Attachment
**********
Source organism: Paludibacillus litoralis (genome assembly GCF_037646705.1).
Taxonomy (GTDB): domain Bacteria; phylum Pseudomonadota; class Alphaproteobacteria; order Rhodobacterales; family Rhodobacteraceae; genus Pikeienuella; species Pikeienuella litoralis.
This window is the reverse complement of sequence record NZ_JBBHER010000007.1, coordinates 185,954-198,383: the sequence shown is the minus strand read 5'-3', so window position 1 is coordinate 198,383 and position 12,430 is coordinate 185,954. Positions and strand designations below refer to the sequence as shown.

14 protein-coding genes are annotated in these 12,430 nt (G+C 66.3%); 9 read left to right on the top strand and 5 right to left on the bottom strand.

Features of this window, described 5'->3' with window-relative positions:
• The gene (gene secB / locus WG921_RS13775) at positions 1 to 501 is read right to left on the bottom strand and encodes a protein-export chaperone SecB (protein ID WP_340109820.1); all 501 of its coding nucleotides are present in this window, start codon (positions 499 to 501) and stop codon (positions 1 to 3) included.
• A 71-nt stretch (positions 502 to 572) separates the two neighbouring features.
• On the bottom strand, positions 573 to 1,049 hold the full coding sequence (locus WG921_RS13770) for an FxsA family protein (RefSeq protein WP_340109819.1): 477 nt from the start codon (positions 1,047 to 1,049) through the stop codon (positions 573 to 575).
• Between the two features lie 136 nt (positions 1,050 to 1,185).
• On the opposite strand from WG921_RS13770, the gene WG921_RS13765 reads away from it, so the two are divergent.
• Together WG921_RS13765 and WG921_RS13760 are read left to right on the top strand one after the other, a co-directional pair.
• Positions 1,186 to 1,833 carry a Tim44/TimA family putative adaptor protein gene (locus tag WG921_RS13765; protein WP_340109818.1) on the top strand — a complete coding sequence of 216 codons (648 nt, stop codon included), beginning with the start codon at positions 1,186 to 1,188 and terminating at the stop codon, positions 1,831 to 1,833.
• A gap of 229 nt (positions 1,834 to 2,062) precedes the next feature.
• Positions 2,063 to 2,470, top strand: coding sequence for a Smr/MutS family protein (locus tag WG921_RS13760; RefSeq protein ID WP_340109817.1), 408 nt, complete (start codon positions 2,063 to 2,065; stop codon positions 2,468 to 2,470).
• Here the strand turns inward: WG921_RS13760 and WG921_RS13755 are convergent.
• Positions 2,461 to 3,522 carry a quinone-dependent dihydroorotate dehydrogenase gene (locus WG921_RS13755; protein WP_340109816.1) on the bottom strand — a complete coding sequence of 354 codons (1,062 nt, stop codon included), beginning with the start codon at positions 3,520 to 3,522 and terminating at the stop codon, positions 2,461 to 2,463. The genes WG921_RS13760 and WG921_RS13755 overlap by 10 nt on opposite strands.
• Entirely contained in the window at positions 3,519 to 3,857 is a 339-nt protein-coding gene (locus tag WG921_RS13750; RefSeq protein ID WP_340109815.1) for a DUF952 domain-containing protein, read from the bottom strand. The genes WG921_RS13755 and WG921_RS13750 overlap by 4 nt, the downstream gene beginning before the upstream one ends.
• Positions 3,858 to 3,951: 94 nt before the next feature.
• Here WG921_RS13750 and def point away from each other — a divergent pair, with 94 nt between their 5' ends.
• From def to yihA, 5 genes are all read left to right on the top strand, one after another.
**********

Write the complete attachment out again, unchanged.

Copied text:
Source organism: Paludibacillus litoralis (genome assembly GCF_037646705.1).
Taxonomy (GTDB): domain Bacteria; phylum Pseudomonadota; class Alphaproteobacteria; order Rhodobacterales; family Rhodobacteraceae; genus Pikeienuella; species Pikeienuella litoralis.
This window is the reverse complement of sequence record NZ_JBBHER010000007.1, coordinates 185,954-198,383: the sequence shown is the minus strand read 5'-3', so window position 1 is coordinate 198,383 and position 12,430 is coordinate 185,954. Positions and strand designations below refer to the sequence as shown.

14 protein-coding genes are annotated in these 12,430 nt (G+C 66.3%); 9 read left to right on the top strand and 5 right to left on the bottom strand.

Features of this window, described 5'->3' with window-relative positions:
• The gene (gene secB / locus WG921_RS13775) at positions 1 to 501 is read right to left on the bottom strand and encodes a protein-export chaperone SecB (protein ID WP_340109820.1); all 501 of its coding nucleotides are present in this window, start codon (positions 499 to 501) and stop codon (positions 1 to 3) included.
• A 71-nt stretch (positions 502 to 572) separates the two neighbouring features.
• On the bottom strand, positions 573 to 1,049 hold the full coding sequence (locus WG921_RS13770) for an FxsA family protein (RefSeq protein WP_340109819.1): 477 nt from the start codon (positions 1,047 to 1,049) through the stop codon (positions 573 to 575).
• Between the two features lie 136 nt (positions 1,050 to 1,185).
• On the opposite strand from WG921_RS13770, the gene WG921_RS13765 reads away from it, so the two are divergent.
• Together WG921_RS13765 and WG921_RS13760 are read left to right on the top strand one after the other, a co-directional pair.
• Positions 1,186 to 1,833 carry a Tim44/TimA family putative adaptor protein gene (locus tag WG921_RS13765; protein WP_340109818.1) on the top strand — a complete coding sequence of 216 codons (648 nt, stop codon included), beginning with the start codon at positions 1,186 to 1,188 and terminating at the stop codon, positions 1,831 to 1,833.
• A gap of 229 nt (positions 1,834 to 2,062) precedes the next feature.
• Positions 2,063 to 2,470, top strand: coding sequence for a Smr/MutS family protein (locus tag WG921_RS13760; RefSeq protein ID WP_340109817.1), 408 nt, complete (start codon positions 2,063 to 2,065; stop codon positions 2,468 to 2,470).
• Here the strand turns inward: WG921_RS13760 and WG921_RS13755 are convergent.
• Positions 2,461 to 3,522 carry a quinone-dependent dihydroorotate dehydrogenase gene (locus WG921_RS13755; protein WP_340109816.1) on the bottom strand — a complete coding sequence of 354 codons (1,062 nt, stop codon included), beginning with the start codon at positions 3,520 to 3,522 and terminating at the stop codon, positions 2,461 to 2,463. The genes WG921_RS13760 and WG921_RS13755 overlap by 10 nt on opposite strands.
• Entirely contained in the window at positions 3,519 to 3,857 is a 339-nt protein-coding gene (locus tag WG921_RS13750; RefSeq protein ID WP_340109815.1) for a DUF952 domain-containing protein, read from the bottom strand. The genes WG921_RS13755 and WG921_RS13750 overlap by 4 nt, the downstream gene beginning before the upstream one ends.
• Positions 3,858 to 3,951: 94 nt before the next feature.
• Here WG921_RS13750 and def point away from each other — a divergent pair, with 94 nt between their 5' ends.
• From def to yihA, 5 genes are all read left to right on the top strand, one after another.